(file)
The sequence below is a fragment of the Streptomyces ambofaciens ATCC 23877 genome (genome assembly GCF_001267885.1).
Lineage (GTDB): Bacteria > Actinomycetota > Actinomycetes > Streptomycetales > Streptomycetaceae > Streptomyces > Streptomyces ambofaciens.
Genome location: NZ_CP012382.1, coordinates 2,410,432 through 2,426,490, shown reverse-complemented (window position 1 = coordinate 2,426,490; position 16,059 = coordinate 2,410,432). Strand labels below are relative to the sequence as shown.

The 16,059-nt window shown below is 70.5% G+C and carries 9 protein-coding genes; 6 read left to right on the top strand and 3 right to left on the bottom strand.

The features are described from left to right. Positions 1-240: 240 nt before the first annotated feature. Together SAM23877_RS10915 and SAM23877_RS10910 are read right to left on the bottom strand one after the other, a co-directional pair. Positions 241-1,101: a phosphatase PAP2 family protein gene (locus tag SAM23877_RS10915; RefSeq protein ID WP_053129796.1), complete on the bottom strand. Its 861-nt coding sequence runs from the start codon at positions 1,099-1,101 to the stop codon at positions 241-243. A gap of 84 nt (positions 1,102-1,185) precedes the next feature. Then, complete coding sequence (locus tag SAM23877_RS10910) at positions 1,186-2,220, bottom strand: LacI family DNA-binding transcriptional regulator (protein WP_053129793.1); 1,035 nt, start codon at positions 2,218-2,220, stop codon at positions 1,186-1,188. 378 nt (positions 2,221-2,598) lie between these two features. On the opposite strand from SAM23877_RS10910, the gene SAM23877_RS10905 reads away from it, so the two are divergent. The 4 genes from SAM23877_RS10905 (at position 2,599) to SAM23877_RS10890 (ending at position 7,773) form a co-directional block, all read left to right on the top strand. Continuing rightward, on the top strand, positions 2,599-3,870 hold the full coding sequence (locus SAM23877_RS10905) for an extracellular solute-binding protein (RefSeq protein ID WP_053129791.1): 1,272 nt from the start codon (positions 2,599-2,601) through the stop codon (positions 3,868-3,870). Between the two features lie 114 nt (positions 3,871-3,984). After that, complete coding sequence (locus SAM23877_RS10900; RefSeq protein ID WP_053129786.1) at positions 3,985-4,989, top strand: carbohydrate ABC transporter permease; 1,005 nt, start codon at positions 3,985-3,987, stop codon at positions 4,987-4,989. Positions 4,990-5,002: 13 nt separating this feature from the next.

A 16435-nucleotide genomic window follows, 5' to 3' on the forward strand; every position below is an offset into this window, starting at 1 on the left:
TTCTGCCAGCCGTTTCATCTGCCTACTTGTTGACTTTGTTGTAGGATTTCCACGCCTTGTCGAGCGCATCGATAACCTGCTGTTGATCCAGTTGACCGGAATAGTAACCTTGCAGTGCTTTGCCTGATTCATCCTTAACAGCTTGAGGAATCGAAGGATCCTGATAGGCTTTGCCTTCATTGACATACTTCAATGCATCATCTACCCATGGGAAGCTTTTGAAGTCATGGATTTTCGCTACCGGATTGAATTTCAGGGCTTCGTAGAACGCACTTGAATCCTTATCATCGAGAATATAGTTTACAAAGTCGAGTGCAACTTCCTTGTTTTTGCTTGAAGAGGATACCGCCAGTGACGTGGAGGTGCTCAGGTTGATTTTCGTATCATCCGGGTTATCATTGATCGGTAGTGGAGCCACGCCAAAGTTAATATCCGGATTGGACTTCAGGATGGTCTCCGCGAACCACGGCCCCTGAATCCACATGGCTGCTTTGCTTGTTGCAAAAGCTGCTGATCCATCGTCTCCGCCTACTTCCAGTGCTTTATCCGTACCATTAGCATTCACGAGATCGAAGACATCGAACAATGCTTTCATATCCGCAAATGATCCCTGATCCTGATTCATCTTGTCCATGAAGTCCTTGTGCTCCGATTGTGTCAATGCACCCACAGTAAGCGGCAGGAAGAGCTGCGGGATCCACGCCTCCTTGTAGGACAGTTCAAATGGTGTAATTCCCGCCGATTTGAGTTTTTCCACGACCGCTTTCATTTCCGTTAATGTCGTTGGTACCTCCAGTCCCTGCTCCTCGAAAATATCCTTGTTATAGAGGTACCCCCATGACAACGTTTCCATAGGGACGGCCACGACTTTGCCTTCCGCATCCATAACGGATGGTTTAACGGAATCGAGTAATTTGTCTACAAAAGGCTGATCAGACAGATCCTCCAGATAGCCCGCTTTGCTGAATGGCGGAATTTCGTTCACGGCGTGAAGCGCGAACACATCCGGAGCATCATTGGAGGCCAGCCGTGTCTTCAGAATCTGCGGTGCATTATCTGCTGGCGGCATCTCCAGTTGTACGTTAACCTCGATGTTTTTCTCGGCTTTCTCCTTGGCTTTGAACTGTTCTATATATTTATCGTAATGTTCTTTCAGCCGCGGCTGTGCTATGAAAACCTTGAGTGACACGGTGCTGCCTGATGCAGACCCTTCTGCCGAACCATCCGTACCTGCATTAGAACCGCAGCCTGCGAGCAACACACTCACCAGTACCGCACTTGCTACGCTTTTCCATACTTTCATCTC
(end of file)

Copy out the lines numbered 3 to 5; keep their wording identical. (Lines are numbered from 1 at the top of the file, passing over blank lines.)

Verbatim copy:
Genome location: NZ_CP012382.1, coordinates 2,410,432 through 2,426,490, shown reverse-complemented (window position 1 = coordinate 2,426,490; position 16,059 = coordinate 2,410,432). Strand labels below are relative to the sequence as shown.

The 16,059-nt window shown below is 70.5% G+C and carries 9 protein-coding genes; 6 read left to right on the top strand and 3 right to left on the bottom strand.

The features are described from left to right. Positions 1-240: 240 nt before the first annotated feature. Together SAM23877_RS10915 and SAM23877_RS10910 are read right to left on the bottom strand one after the other, a co-directional pair. Positions 241-1,101: a phosphatase PAP2 family protein gene (locus tag SAM23877_RS10915; RefSeq protein ID WP_053129796.1), complete on the bottom strand. Its 861-nt coding sequence runs from the start codon at positions 1,099-1,101 to the stop codon at positions 241-243. A gap of 84 nt (positions 1,102-1,185) precedes the next feature. Then, complete coding sequence (locus tag SAM23877_RS10910) at positions 1,186-2,220, bottom strand: LacI family DNA-binding transcriptional regulator (protein WP_053129793.1); 1,035 nt, start codon at positions 2,218-2,220, stop codon at positions 1,186-1,188. 378 nt (positions 2,221-2,598) lie between these two features. On the opposite strand from SAM23877_RS10910, the gene SAM23877_RS10905 reads away from it, so the two are divergent. The 4 genes from SAM23877_RS10905 (at position 2,599) to SAM23877_RS10890 (ending at position 7,773) form a co-directional block, all read left to right on the top strand. Continuing rightward, on the top strand, positions 2,599-3,870 hold the full coding sequence (locus SAM23877_RS10905) for an extracellular solute-binding protein (RefSeq protein ID WP_053129791.1): 1,272 nt from the start codon (positions 2,599-2,601) through the stop codon (positions 3,868-3,870). Between the two features lie 114 nt (positions 3,871-3,984). After that, complete coding sequence (locus SAM23877_RS10900; RefSeq protein ID WP_053129786.1) at positions 3,985-4,989, top strand: carbohydrate ABC transporter permease; 1,005 nt, start codon at positions 3,985-3,987, stop codon at positions 4,987-4,989. Positions 4,990-5,002: 13 nt separating this feature from the next.